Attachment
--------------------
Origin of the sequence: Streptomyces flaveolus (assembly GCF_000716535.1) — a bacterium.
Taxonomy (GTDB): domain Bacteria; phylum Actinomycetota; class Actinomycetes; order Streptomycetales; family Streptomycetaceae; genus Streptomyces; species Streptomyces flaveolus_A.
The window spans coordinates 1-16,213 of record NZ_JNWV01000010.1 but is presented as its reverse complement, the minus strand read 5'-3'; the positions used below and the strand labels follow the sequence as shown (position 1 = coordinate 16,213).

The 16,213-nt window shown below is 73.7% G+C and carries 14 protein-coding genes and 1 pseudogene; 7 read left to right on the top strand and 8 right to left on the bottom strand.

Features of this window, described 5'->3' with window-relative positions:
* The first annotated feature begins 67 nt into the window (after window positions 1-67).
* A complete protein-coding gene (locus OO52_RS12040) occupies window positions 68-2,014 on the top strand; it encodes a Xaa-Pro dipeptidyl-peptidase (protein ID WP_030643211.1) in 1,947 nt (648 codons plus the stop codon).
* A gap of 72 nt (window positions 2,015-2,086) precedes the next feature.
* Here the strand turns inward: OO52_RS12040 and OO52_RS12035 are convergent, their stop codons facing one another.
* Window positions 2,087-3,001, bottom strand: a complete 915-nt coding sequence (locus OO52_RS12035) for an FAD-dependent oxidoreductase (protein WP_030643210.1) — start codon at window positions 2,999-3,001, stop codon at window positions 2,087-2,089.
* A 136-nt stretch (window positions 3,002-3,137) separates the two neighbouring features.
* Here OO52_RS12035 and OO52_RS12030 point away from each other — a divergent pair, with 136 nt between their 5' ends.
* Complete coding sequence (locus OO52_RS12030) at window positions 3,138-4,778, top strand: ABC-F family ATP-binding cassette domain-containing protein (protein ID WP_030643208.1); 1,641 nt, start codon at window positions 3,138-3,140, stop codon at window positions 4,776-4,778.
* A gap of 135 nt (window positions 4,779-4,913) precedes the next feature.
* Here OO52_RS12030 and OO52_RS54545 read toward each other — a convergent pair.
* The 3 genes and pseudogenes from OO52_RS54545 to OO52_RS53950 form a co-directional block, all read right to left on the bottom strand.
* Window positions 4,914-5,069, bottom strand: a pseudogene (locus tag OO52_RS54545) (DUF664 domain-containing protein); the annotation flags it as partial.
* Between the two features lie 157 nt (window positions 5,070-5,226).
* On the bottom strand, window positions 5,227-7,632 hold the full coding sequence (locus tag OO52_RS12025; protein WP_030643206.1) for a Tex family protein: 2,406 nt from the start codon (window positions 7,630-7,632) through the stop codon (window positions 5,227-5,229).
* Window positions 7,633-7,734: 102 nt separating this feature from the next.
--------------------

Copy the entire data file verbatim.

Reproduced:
Origin of the sequence: Streptomyces flaveolus (assembly GCF_000716535.1) — a bacterium.
Taxonomy (GTDB): domain Bacteria; phylum Actinomycetota; class Actinomycetes; order Streptomycetales; family Streptomycetaceae; genus Streptomyces; species Streptomyces flaveolus_A.
The window spans coordinates 1-16,213 of record NZ_JNWV01000010.1 but is presented as its reverse complement, the minus strand read 5'-3'; the positions used below and the strand labels follow the sequence as shown (position 1 = coordinate 16,213).

The 16,213-nt window shown below is 73.7% G+C and carries 14 protein-coding genes and 1 pseudogene; 7 read left to right on the top strand and 8 right to left on the bottom strand.

Features of this window, described 5'->3' with window-relative positions:
* The first annotated feature begins 67 nt into the window (after window positions 1-67).
* A complete protein-coding gene (locus OO52_RS12040) occupies window positions 68-2,014 on the top strand; it encodes a Xaa-Pro dipeptidyl-peptidase (protein ID WP_030643211.1) in 1,947 nt (648 codons plus the stop codon).
* A gap of 72 nt (window positions 2,015-2,086) precedes the next feature.
* Here the strand turns inward: OO52_RS12040 and OO52_RS12035 are convergent, their stop codons facing one another.
* Window positions 2,087-3,001, bottom strand: a complete 915-nt coding sequence (locus OO52_RS12035) for an FAD-dependent oxidoreductase (protein WP_030643210.1) — start codon at window positions 2,999-3,001, stop codon at window positions 2,087-2,089.
* A 136-nt stretch (window positions 3,002-3,137) separates the two neighbouring features.
* Here OO52_RS12035 and OO52_RS12030 point away from each other — a divergent pair, with 136 nt between their 5' ends.
* Complete coding sequence (locus OO52_RS12030) at window positions 3,138-4,778, top strand: ABC-F family ATP-binding cassette domain-containing protein (protein ID WP_030643208.1); 1,641 nt, start codon at window positions 3,138-3,140, stop codon at window positions 4,776-4,778.
* A gap of 135 nt (window positions 4,779-4,913) precedes the next feature.
* Here OO52_RS12030 and OO52_RS54545 read toward each other — a convergent pair.
* The 3 genes and pseudogenes from OO52_RS54545 to OO52_RS53950 form a co-directional block, all read right to left on the bottom strand.
* Window positions 4,914-5,069, bottom strand: a pseudogene (locus tag OO52_RS54545) (DUF664 domain-containing protein); the annotation flags it as partial.
* Between the two features lie 157 nt (window positions 5,070-5,226).
* On the bottom strand, window positions 5,227-7,632 hold the full coding sequence (locus tag OO52_RS12025; protein WP_030643206.1) for a Tex family protein: 2,406 nt from the start codon (window positions 7,630-7,632) through the stop codon (window positions 5,227-5,229).
* Window positions 7,633-7,734: 102 nt separating this feature from the next.